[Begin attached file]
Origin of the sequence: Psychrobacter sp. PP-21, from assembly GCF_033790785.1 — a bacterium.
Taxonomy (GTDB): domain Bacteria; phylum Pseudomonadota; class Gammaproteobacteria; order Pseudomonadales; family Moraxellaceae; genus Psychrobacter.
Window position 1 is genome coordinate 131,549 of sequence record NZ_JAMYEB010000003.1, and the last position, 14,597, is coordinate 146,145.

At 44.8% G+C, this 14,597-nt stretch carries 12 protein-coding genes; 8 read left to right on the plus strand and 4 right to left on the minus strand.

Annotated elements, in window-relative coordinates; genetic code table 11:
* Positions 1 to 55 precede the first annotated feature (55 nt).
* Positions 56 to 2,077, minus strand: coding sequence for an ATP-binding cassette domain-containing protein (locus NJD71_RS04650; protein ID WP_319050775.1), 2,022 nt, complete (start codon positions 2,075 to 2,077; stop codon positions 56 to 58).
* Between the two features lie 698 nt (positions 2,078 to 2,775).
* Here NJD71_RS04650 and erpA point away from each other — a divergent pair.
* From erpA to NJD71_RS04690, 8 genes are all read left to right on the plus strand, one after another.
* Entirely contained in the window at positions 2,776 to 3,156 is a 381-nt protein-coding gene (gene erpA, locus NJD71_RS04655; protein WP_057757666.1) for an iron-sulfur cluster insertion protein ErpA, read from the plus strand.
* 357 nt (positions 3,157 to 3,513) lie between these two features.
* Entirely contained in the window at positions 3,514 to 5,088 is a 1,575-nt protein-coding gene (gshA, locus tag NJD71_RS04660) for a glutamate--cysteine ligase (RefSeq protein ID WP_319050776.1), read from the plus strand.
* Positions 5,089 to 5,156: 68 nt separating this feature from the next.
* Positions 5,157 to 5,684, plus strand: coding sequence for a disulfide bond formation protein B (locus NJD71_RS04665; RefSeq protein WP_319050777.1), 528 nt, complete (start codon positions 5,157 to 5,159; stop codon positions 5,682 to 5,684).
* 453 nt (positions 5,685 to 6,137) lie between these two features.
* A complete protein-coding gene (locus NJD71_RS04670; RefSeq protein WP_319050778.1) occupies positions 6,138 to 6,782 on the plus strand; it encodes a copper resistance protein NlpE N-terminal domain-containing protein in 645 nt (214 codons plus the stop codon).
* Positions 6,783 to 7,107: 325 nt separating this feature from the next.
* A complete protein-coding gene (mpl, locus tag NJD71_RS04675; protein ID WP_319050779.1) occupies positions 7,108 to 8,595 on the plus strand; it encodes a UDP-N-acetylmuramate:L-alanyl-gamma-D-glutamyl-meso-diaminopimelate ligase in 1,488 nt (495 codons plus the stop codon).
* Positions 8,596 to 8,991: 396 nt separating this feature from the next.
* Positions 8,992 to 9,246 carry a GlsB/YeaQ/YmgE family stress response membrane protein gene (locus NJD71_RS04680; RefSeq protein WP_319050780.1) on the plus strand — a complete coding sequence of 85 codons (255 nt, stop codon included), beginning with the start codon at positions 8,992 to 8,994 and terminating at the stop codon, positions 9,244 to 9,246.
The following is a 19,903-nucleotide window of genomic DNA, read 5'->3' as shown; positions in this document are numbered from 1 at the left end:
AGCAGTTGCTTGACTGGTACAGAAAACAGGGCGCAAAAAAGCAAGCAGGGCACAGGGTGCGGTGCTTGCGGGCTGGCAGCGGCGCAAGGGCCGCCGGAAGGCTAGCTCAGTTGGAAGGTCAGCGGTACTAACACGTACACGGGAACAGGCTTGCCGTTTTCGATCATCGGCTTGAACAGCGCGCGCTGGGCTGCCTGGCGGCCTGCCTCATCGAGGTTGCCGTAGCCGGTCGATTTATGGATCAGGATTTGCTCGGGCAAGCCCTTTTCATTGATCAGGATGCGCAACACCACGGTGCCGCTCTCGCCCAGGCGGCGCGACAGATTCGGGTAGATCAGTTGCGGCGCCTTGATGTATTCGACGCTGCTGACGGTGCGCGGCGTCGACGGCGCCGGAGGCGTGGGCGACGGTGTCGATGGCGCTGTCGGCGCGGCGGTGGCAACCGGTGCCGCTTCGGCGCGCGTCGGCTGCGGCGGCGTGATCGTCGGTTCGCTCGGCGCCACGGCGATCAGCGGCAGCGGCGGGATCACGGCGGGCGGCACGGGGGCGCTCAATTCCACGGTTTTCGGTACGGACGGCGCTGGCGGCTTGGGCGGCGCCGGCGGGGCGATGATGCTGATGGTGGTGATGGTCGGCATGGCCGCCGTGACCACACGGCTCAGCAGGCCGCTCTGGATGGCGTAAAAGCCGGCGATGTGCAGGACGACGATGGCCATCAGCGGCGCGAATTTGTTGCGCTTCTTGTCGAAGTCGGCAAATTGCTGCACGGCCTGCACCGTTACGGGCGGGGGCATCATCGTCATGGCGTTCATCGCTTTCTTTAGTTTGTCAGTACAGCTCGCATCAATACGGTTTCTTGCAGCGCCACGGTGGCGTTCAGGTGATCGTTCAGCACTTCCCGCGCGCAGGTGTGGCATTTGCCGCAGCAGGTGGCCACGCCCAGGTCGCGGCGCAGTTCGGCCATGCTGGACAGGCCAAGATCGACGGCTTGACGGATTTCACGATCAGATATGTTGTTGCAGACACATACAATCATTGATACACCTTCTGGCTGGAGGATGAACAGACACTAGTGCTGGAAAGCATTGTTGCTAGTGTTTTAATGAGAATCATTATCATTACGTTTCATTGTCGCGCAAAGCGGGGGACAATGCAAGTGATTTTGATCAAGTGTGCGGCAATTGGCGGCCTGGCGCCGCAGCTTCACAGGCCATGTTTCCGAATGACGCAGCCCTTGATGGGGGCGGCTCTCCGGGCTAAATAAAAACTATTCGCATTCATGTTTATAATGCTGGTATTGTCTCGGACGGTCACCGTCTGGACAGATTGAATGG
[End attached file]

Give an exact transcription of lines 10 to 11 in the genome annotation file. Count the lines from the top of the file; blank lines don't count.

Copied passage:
* From erpA to NJD71_RS04690, 8 genes are all read left to right on the plus strand, one after another.
* Entirely contained in the window at positions 2,776 to 3,156 is a 381-nt protein-coding gene (gene erpA, locus NJD71_RS04655; protein WP_057757666.1) for an iron-sulfur cluster insertion protein ErpA, read from the plus strand.